This characteristic of the VCSEL allows advantageously matching the emission wavelength of the VCSEL with a wavelength division multiplexing (WDM) grid defined by ITU (International Telecommunications Union) Furthermore, it would be possible to readily fabricate a VCSEL array with the emission of each device producing a different emission ITU wavelength. It should be noted that the modification required to provide a step change in frequency per device only requires changes in one or two steps in the fabrication process and does not require changes to materials and deposition involving 30-40 separate layers as would be the case in fabricating conventional reflectors.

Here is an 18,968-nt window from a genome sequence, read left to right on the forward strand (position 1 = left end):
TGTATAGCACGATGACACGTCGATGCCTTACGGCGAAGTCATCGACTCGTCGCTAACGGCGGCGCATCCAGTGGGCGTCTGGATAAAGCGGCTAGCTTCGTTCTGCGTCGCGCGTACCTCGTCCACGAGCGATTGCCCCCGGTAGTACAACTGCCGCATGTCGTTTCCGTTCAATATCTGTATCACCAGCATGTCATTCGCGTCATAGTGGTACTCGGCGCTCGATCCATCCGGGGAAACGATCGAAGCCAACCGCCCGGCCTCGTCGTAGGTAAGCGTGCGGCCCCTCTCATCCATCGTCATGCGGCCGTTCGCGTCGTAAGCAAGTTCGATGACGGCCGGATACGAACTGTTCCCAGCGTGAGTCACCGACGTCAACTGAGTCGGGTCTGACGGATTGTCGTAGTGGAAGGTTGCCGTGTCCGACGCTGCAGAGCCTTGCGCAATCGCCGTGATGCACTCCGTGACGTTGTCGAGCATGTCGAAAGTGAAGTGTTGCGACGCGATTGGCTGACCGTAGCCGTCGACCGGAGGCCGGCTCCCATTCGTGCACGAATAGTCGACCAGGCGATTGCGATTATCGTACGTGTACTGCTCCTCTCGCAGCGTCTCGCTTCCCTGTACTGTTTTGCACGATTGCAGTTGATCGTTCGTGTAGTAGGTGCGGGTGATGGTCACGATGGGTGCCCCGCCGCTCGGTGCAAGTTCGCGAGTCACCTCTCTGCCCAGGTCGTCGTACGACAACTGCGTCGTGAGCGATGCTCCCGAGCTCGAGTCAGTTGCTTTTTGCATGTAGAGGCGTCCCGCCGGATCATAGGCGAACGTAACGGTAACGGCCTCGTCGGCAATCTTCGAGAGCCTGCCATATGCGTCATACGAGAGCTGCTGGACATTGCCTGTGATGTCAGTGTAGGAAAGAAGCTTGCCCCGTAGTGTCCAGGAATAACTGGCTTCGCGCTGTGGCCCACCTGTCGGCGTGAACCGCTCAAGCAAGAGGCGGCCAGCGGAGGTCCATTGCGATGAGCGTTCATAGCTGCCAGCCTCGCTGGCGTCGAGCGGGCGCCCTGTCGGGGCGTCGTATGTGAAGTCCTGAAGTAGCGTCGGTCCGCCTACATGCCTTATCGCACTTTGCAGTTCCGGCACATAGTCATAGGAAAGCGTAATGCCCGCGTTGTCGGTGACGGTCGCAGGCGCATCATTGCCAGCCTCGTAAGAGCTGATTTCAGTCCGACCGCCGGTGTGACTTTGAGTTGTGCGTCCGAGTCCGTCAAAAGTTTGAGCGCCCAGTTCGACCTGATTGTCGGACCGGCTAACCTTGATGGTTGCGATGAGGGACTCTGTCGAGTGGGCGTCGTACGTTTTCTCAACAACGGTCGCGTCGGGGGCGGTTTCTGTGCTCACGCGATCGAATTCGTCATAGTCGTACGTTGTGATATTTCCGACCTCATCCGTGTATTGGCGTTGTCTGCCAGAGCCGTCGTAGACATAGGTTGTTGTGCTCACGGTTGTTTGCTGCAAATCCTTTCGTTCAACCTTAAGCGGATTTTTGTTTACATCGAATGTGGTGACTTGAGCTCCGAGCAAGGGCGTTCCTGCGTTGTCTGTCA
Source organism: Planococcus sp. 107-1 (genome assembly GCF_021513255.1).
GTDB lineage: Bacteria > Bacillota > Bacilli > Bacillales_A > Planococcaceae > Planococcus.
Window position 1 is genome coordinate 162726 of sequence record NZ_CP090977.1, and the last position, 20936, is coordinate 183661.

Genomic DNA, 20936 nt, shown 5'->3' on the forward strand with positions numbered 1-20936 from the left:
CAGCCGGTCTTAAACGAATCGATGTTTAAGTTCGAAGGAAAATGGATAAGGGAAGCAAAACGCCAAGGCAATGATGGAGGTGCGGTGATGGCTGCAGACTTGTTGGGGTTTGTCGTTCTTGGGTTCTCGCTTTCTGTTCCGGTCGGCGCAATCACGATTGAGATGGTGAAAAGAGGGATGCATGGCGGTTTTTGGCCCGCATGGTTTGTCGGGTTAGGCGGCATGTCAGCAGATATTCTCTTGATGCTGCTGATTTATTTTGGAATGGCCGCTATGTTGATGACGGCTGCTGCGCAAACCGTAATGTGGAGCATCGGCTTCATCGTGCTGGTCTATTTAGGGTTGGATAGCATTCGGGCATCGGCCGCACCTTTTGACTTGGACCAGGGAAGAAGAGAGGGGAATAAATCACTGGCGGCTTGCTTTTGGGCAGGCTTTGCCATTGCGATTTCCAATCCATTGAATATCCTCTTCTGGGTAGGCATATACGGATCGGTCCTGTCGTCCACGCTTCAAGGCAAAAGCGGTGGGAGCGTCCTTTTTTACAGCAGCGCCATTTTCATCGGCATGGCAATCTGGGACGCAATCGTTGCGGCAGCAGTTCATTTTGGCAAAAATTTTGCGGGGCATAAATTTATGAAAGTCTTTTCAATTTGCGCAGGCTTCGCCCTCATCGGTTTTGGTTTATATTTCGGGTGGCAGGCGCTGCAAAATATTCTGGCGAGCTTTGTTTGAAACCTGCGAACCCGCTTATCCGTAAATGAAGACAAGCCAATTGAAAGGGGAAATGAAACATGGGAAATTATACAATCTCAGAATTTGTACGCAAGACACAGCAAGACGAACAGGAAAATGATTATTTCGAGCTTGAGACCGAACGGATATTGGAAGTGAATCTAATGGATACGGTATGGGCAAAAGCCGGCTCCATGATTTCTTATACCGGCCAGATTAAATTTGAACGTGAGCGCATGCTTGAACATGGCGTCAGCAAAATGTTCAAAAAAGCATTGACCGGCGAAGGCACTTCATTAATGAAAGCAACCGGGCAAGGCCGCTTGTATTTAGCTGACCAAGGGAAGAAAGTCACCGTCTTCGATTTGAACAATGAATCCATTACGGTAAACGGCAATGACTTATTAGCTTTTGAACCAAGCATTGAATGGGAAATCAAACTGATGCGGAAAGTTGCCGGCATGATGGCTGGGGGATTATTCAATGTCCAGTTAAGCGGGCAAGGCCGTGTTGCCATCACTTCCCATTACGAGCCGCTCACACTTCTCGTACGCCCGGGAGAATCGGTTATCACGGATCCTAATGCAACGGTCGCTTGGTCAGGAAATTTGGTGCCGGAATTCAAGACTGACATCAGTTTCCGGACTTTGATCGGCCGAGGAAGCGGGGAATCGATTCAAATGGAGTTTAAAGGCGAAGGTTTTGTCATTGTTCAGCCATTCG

Reflectivity of the mirrors is dependent on the spot area of emitted light because the pattern area of a SWG is finite (e.g., 10 μm×10 μm area of VCSEL top surface). Taking advantage of these properties the transverse emission modes,of the VCSEL can be controlled wherein the reflectivity of higher-order transverse modes would be less than the reflectivity of the fundamental mode.

EXAMPLE 8